Price of Inequality
'We fed the monster until it blew up ...'
While Wall Street was busy creating the biggest credit bubble of all time, a few renegade investors saw it was about to burst, bet against the banking system - and made a fortune.
From the jungles of the trading floor to the casinos of Las Vegas, this is the outrageous story of the misfits, mavericks and geniuses who, against all odds, made the greatest financial killing in history.
In The Fourth Revolution, John Micklethwait and Adrian Wooldridge ask: what is the state actually for? Their remarkable book describes the three great revolutions in its history, and the fourth which is happening now
In most of the states of the West, disillusion with government has become endemic. Gridlock in America; anger in much of Europe; cynicism in Britain; decreasing legitimacy everywhere. Most of us are resigned to the fact that nothing is ever going to change. But as John Micklethwait and Adrian Wooldridge show us in this galvanising book, this is a seriously limited view of things. In response to earlier crises in government, there have been three great revolutions, which have brought about in turn the nation-state, the liberal state and the welfare state. In each, Europe and America have set the example. We are now, they argue, in the midst of a fourth revolution in the history of the nation-state, but this time the Western way is in danger of being left behind.
The Fourth Revolution brings the crisis into full view and points toward our future. The authors enjoy extraordinary access to influential figures and forces the world over, and the book is a global tour of the innovators. The front lines are in Chinese-oriented Asia, where experiments in state-directed capitalism and authoritarian modernization have ushered in an astonishing period of development. Other emerging nations are producing striking new ideas, from Brazil's conditional cash-transfer welfare system to India's application of mass-production techniques in hospitals. These governments have not by any means got everything right, but they have embraced the spirit of active reform and reinvention which in the past has provided so much of the West's comparative advantage.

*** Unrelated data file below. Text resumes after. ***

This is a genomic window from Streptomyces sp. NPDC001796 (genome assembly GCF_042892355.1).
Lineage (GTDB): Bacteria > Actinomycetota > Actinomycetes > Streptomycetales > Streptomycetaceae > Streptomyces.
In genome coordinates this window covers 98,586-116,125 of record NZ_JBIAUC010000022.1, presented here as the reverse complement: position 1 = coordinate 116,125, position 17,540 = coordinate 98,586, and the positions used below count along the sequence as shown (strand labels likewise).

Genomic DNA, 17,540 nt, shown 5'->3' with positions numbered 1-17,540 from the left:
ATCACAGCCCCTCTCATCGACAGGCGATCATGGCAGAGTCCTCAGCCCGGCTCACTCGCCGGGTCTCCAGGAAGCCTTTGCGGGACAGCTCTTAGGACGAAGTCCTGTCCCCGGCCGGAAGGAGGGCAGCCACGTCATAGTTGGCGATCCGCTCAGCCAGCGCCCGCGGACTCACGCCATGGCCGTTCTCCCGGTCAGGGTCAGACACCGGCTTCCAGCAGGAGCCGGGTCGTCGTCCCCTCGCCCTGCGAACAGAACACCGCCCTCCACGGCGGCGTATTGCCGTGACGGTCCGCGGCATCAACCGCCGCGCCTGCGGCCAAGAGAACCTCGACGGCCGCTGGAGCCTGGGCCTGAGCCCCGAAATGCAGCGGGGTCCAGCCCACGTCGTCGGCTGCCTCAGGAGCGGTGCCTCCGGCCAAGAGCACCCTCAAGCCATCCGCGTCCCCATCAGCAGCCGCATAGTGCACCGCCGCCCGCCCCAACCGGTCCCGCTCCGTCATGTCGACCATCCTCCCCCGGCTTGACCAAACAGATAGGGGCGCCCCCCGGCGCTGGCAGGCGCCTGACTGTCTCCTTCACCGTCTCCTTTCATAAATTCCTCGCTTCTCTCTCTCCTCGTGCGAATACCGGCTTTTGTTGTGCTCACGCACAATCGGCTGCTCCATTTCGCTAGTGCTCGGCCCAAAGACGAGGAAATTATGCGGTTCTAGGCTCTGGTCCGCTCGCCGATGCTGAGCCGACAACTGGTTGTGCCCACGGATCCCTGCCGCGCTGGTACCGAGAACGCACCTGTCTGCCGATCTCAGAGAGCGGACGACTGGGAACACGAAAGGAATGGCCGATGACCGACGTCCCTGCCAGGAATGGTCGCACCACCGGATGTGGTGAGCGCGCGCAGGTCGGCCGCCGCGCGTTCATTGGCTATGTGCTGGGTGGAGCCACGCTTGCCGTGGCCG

The race is not just one of efficiency, but one to see which political values will triumph in the twenty-first century: the liberal values of democracy and freedom or the authoritarian values of command and control. The centre of gravity is shifting quickly, and the stakes could not be higher.
JOHN MICKLETHWAIT is the Editor-in-Chief of the Economist; ADRIAN WOOLDRIDGE was its Washington bureau chief until 2009, and now serves as Management Editor and 'Schumpter' columnist. They have written four previous books together: The Company: A Short History of a Revolutionary Idea; A Future Perfect: The Challenge and Promise of Globalization; The Witchdoctors: Making Sense of the Management Gurus; The Right Nation: Why America is Different; and God is Back: How the Global Rise of Faith is Changing the World.
#1 New York Times Bestseller — With a new Afterword
"Guaranteed to make blood boil." —Janet Maslin, New York Times
In Michael Lewis's game-changing bestseller, a small group of Wall Street iconoclasts realize that the U.S. stock market has been rigged for the benefit of insiders. They band together—some of them walking away from seven-figure salaries—to investigate, expose, and reform the insidious new ways that Wall Street generates profits. If you have any contact with the market, even a retirement account, this story is happening to you.